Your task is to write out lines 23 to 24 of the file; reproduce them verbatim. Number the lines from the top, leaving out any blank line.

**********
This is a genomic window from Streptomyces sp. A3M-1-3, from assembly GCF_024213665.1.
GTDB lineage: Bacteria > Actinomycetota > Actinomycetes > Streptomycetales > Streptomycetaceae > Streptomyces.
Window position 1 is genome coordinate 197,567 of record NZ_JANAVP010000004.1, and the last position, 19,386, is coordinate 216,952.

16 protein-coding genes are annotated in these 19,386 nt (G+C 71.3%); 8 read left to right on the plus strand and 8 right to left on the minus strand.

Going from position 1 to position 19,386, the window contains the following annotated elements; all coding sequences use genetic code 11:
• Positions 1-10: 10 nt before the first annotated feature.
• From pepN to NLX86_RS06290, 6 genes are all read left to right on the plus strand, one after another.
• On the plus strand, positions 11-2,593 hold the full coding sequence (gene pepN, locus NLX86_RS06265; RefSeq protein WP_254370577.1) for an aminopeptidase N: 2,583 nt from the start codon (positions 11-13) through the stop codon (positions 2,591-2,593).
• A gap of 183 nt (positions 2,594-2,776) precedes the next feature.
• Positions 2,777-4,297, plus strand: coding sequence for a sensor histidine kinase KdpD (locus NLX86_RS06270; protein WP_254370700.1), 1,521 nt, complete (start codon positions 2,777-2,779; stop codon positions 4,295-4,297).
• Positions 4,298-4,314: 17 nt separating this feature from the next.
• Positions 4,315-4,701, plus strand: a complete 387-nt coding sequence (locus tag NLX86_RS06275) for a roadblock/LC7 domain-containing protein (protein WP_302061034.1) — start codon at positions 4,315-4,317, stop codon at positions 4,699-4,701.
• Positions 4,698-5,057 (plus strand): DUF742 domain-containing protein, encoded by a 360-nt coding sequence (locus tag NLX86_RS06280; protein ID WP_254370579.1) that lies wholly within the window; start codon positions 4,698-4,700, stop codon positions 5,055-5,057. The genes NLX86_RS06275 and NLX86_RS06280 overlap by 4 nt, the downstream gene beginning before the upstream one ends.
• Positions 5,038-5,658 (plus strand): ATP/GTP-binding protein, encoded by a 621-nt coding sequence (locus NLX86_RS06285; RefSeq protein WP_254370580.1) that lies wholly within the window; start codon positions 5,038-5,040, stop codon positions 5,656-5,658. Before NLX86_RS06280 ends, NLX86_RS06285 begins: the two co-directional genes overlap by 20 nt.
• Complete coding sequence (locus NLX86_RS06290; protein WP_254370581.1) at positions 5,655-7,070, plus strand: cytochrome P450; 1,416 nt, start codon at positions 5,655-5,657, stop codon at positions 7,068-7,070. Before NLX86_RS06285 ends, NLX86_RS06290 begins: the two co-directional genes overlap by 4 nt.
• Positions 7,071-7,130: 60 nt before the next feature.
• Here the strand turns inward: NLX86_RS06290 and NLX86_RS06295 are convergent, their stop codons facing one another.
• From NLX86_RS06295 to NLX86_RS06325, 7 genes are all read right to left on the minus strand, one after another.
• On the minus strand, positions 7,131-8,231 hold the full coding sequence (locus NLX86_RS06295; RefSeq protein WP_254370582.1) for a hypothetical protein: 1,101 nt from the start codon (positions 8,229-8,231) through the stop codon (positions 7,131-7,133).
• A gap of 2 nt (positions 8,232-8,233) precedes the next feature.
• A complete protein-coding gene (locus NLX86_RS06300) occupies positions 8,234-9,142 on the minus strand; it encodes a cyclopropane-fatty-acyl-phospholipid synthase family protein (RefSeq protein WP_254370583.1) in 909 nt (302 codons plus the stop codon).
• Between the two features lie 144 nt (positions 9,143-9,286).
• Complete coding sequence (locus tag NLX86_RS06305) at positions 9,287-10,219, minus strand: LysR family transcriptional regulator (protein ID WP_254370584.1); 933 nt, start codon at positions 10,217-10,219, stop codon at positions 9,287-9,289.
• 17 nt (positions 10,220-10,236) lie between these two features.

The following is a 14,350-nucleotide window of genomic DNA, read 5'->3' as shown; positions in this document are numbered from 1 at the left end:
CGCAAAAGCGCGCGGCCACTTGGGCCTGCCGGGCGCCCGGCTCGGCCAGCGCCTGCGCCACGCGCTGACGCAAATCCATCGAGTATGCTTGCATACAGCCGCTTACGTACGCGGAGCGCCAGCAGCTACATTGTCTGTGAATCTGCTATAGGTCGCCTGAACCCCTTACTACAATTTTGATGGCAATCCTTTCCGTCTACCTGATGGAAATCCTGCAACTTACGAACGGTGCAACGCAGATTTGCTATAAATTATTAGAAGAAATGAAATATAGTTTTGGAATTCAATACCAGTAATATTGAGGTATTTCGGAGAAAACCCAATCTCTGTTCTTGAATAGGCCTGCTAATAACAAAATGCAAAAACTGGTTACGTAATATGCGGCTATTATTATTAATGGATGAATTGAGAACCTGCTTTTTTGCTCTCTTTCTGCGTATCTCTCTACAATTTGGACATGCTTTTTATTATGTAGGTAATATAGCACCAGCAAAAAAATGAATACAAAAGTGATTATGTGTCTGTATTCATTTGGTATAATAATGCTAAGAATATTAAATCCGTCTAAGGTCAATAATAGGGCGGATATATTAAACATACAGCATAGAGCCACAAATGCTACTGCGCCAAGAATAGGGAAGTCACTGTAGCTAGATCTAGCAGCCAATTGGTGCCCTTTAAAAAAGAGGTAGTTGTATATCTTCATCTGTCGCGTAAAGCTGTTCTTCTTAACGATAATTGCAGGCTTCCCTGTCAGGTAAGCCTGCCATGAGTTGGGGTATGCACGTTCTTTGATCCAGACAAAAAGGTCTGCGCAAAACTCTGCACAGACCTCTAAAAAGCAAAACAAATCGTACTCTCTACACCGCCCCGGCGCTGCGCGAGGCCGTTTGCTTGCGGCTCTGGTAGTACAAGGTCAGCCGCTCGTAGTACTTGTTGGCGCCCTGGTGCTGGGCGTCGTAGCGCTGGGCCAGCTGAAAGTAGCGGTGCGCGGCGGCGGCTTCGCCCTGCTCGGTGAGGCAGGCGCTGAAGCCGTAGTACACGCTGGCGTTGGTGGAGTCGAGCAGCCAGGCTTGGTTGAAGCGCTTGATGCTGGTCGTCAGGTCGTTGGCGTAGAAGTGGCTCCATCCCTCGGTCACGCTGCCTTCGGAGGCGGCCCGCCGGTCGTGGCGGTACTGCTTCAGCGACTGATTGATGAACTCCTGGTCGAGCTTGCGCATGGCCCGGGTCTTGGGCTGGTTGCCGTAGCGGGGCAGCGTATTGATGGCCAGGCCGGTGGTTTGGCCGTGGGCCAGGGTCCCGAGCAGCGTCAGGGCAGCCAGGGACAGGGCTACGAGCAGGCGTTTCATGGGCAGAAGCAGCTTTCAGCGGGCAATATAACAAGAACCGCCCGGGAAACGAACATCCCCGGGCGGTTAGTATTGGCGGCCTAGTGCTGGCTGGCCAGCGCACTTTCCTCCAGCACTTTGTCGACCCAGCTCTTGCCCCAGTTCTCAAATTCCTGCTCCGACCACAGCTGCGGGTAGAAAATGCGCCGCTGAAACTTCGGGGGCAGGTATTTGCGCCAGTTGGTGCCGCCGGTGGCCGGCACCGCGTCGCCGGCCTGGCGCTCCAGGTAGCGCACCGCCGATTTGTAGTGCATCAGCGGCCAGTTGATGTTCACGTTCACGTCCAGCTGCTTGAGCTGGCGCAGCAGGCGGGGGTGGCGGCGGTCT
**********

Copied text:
• Complete coding sequence (locus tag NLX86_RS06305) at positions 9,287-10,219, minus strand: LysR family transcriptional regulator (protein ID WP_254370584.1); 933 nt, start codon at positions 10,217-10,219, stop codon at positions 9,287-9,289.
• 17 nt (positions 10,220-10,236) lie between these two features.